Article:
Thoughts on the Run – Awards Ceremonies:
Be honest… who likes post-race award ceremonies? The delays in result compilations, the endless 3 year age groups, the mispronounced names, the 30-second delays waiting for the no shows… it can be mind-numbing! Count me in the ‘can I just go eat now’ category.
A number of years ago I made note of the length of said post-race awarding. It seemed to me to be getting longer and longer and longer. And the number of folks waiting around was getting smaller and smaller and smaller. I’m here to tell you, some of it wasn’t my imagination, and some of it was. Do tell!
Race organizers agonize over details of the event, from the accuracy and safety of the course, the preregistration process, race day number pick-up and that pesky finish line. And yes, they do ponder the post-finish line stuff, too. Sometimes I think not nearly as much as they should, but they do ponder it.
In my mind, here’s what makes a great post-race award ceremony – speed and efficiency. I’ve won a handful of overall and age group awards in my day. I find the process of the awarding cumbersome when pictures are involved (especially those ‘everyone hang out afterwards for a group pic’) or when calling up winners one at a time, then waiting to see if they’ve even stayed. Speed and efficiency… nope.
Now don’t get me wrong, I think post-race awarding is a great part of the overall presentation of any race. And nothing juices me more than to see someone who either never wins a medal actually win or a surprise ‘I nipped her at the wire for 3rd’. Those are great reactions from the awardee AND the family there supporting the awardee.
I’d like to offer some suggestions to race directors. First off… random prizes for both entrants AND spectators. Maybe three to five items of value that would juice up those just waiting around sipping their free diet beer. Age groups need to be awarded in groups of three rather than individually, especially if a picture is involved. And do away with the group shot at the end. 14 year olds ain’t waiting for the 70+ group anyway. It’s the digital age.
If a race starts at 8 am, awards should start at 9 am for a 5k and 9:45 for a 10k. I’m hungry and your watermelon isn’t really cutting it for me. And unless your event has 225+ entrants, 10 year age groups are sufficient (maybe go top 4 or even 5?). Five year groups slow things down a lot. Now I know the average 49 year old is gonna have issues with racing the average 40 year old. But guess what? Next year, you’re the average 50 year old! Just wait til those 59 year olds start to complain.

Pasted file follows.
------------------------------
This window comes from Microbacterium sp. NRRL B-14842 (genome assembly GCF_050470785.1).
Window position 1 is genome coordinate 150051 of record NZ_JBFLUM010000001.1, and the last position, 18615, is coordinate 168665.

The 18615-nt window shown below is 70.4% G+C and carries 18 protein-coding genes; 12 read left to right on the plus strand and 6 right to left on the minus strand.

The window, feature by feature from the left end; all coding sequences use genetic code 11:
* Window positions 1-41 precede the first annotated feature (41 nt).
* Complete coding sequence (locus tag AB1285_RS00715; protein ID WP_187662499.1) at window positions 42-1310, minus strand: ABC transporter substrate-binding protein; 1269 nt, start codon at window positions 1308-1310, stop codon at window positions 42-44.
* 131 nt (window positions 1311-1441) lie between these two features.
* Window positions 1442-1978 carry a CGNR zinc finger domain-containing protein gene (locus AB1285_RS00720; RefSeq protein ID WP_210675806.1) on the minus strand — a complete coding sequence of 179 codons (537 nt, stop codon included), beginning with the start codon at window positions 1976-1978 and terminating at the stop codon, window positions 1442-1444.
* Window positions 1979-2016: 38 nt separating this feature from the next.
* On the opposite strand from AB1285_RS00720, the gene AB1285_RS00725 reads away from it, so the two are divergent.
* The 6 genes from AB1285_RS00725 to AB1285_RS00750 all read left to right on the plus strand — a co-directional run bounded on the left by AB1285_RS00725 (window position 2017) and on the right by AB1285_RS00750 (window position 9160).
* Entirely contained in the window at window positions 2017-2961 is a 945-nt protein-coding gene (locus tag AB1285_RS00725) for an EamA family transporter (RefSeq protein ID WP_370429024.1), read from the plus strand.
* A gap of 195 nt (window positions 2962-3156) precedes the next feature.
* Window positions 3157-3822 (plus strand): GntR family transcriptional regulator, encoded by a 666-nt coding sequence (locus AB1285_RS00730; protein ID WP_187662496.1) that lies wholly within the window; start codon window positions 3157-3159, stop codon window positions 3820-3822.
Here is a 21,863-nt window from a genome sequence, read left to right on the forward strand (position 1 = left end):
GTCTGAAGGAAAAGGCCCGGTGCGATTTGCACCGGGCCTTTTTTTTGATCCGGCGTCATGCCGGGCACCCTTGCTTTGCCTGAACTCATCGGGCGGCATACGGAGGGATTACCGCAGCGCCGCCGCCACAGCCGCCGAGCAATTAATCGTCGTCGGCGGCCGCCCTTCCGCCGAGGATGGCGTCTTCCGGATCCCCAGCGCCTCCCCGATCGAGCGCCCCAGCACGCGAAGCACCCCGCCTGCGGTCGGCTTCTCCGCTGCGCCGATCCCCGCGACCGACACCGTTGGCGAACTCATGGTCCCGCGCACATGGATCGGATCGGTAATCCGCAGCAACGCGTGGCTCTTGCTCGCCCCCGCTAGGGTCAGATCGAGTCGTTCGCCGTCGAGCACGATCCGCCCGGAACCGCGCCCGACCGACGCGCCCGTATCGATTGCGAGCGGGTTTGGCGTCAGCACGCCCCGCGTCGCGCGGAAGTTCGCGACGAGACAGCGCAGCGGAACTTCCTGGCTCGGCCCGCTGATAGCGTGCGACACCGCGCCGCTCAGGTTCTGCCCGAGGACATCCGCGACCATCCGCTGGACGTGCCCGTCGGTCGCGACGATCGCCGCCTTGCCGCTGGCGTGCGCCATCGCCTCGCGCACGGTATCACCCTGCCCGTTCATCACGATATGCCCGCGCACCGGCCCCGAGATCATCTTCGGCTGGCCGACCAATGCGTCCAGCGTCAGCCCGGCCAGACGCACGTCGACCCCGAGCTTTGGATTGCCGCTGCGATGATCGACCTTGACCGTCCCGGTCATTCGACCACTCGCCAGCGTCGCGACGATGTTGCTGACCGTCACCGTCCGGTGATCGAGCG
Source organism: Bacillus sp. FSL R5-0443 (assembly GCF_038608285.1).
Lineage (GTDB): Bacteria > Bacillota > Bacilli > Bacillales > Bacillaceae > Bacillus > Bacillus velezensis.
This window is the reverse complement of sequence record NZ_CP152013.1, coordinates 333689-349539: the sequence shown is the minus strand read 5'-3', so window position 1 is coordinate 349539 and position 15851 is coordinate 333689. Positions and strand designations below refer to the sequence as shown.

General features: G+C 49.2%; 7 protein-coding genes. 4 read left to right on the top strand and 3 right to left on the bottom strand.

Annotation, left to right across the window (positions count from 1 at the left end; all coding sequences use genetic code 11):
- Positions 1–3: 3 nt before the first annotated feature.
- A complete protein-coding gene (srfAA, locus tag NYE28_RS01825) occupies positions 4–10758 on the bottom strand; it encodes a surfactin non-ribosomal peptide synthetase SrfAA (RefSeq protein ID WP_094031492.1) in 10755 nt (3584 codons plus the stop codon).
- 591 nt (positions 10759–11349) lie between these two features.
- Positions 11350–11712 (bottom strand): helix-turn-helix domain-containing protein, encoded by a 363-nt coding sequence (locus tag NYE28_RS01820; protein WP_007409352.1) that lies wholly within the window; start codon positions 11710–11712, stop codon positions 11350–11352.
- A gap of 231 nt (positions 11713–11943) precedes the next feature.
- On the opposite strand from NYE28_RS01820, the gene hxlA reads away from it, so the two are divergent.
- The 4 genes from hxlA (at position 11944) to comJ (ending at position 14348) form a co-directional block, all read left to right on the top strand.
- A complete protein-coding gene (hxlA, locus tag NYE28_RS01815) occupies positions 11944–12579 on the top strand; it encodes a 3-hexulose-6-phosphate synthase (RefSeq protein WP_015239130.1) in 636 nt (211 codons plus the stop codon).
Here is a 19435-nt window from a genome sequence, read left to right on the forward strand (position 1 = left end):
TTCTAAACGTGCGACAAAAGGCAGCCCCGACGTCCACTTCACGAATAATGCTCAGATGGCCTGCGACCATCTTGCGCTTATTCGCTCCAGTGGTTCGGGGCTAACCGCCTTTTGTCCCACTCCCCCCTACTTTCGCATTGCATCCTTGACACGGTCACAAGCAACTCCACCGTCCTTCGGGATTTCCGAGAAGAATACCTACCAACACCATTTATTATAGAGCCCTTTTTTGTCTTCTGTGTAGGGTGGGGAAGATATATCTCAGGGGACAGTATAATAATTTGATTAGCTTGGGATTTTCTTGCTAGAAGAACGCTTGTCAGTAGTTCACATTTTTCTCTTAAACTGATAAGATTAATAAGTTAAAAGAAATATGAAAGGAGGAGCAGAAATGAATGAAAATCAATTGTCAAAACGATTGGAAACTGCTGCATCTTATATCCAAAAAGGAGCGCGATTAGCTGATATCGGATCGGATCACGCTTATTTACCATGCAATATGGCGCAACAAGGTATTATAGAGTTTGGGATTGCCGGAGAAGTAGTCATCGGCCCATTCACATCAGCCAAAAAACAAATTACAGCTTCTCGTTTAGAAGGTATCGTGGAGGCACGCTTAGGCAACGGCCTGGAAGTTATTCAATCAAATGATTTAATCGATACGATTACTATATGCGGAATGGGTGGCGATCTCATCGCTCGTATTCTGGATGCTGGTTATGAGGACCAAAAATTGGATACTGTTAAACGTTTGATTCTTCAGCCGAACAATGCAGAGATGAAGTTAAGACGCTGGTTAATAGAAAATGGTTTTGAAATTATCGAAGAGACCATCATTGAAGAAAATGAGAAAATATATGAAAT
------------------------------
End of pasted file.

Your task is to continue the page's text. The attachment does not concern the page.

So my imagination hasn’t been playing tricks on me. Award ceremonies go like this – Overall male and female, overall master’s male and master’s female, the endless parade of age groups (12 and under, 13-15, 16-19, 20-24, 25-29, 30-34, etc…), walkers, ‘thank you all for coming, time for the group pic’. As I have gotten less young, my age group has moved further and further to the back of the ceremony. And fewer and fewer people hang around for the geezer grades. Gosh, I hope I was a bit more considerate and supportive of those hard-earned 60-69 age group winners when I was 18.
Award ceremonies can be great. At a recent event, my group noticed the deejay was piping in an applause track for each award winner. Talk about a creative way to congratulate every recipient, even if their support crew has long ago headed for the water ice truck. So while we sipped our beverages, discussed the errors in our race strategy and marveled at the humidity that was imported just for the day (dew point of 77), the applause track was kinda neat.
Race directors… be unique at your end-of-event ceremony, set a schedule for awards (and stick to it), and be efficient. Your participants will thank you for it and remember you as well.
I hope to see you on the roads, tracks and trails.